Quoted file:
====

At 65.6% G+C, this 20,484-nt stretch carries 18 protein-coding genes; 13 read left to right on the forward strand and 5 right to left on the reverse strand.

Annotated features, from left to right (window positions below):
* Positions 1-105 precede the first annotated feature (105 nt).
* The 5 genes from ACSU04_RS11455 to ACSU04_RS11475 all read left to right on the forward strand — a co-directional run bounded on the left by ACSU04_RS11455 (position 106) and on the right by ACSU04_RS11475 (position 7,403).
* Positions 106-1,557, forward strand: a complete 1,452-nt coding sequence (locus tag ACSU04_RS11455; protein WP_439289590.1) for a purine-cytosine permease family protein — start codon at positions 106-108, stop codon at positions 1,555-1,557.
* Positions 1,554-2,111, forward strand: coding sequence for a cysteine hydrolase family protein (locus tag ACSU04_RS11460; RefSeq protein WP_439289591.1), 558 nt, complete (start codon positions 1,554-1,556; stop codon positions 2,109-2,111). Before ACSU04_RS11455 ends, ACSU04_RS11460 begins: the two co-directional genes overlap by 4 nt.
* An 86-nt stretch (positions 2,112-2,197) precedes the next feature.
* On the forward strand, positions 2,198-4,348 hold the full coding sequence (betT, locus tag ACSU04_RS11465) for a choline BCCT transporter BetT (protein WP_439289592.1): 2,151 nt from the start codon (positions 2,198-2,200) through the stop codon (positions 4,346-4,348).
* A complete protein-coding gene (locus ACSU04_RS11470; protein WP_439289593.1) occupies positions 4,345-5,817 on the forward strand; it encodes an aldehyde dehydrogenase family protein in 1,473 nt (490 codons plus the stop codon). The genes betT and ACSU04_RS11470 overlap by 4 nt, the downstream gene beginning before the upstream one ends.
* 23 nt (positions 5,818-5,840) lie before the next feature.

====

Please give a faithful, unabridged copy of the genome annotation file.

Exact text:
At 65.6% G+C, this 20,484-nt stretch carries 18 protein-coding genes; 13 read left to right on the forward strand and 5 right to left on the reverse strand.

Annotated features, from left to right (window positions below):
* Positions 1-105 precede the first annotated feature (105 nt).
* The 5 genes from ACSU04_RS11455 to ACSU04_RS11475 all read left to right on the forward strand — a co-directional run bounded on the left by ACSU04_RS11455 (position 106) and on the right by ACSU04_RS11475 (position 7,403).
* Positions 106-1,557, forward strand: a complete 1,452-nt coding sequence (locus tag ACSU04_RS11455; protein WP_439289590.1) for a purine-cytosine permease family protein — start codon at positions 106-108, stop codon at positions 1,555-1,557.
* Positions 1,554-2,111, forward strand: coding sequence for a cysteine hydrolase family protein (locus tag ACSU04_RS11460; RefSeq protein WP_439289591.1), 558 nt, complete (start codon positions 1,554-1,556; stop codon positions 2,109-2,111). Before ACSU04_RS11455 ends, ACSU04_RS11460 begins: the two co-directional genes overlap by 4 nt.
* An 86-nt stretch (positions 2,112-2,197) precedes the next feature.
* On the forward strand, positions 2,198-4,348 hold the full coding sequence (betT, locus tag ACSU04_RS11465) for a choline BCCT transporter BetT (protein WP_439289592.1): 2,151 nt from the start codon (positions 2,198-2,200) through the stop codon (positions 4,346-4,348).
* A complete protein-coding gene (locus ACSU04_RS11470; protein WP_439289593.1) occupies positions 4,345-5,817 on the forward strand; it encodes an aldehyde dehydrogenase family protein in 1,473 nt (490 codons plus the stop codon). The genes betT and ACSU04_RS11470 overlap by 4 nt, the downstream gene beginning before the upstream one ends.
* 23 nt (positions 5,818-5,840) lie before the next feature.